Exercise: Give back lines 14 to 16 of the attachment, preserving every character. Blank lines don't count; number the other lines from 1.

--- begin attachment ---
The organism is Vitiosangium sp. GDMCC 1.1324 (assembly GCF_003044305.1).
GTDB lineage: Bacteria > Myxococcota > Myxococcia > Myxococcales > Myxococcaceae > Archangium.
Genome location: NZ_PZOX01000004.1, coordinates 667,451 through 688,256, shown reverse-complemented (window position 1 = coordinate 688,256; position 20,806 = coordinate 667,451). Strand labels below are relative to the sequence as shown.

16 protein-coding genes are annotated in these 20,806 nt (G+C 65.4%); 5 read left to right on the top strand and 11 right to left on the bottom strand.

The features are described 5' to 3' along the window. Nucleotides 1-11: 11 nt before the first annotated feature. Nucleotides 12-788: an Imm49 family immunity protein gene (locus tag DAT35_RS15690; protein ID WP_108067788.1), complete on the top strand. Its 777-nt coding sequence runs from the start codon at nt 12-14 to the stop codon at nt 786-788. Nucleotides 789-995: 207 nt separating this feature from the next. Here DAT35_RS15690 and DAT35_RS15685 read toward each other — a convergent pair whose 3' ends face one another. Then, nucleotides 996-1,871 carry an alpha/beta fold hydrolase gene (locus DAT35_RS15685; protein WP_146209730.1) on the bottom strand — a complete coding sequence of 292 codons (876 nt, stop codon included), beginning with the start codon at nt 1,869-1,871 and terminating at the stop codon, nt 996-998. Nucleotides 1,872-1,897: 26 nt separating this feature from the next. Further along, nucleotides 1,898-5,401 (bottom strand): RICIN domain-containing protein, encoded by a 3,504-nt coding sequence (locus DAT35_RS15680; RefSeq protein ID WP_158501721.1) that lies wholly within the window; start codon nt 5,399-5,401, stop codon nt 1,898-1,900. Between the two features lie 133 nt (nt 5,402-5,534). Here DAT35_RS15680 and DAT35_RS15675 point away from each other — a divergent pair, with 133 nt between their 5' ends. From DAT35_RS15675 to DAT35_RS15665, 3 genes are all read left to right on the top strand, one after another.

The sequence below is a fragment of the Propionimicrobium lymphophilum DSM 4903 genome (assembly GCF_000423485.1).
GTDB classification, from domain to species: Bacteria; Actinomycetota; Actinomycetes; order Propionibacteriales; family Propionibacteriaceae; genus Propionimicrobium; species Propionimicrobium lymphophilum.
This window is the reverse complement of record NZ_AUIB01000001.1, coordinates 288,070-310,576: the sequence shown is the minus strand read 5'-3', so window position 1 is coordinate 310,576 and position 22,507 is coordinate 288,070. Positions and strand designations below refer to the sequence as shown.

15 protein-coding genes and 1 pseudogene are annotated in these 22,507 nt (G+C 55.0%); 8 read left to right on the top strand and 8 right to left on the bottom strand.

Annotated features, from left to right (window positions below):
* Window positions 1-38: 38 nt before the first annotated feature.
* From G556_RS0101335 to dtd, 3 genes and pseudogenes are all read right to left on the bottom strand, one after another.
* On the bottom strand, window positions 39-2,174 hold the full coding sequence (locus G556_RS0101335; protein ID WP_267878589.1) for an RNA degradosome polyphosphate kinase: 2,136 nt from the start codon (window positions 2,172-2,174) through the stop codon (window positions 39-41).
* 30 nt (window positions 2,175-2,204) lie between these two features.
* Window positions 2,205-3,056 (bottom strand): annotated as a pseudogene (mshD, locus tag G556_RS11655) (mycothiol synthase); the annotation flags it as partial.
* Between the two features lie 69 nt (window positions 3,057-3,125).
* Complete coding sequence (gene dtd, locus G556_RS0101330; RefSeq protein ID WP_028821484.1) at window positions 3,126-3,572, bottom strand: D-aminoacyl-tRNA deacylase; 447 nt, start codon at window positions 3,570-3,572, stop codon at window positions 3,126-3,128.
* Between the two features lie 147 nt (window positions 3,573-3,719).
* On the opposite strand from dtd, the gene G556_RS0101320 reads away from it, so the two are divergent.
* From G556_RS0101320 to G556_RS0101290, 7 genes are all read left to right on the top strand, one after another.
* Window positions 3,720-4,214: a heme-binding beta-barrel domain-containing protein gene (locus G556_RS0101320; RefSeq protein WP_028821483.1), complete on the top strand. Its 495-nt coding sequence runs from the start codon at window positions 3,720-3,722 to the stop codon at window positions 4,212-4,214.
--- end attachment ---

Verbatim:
* 30 nt (window positions 2,175-2,204) lie between these two features.
* Window positions 2,205-3,056 (bottom strand): annotated as a pseudogene (mshD, locus tag G556_RS11655) (mycothiol synthase); the annotation flags it as partial.
* Between the two features lie 69 nt (window positions 3,057-3,125).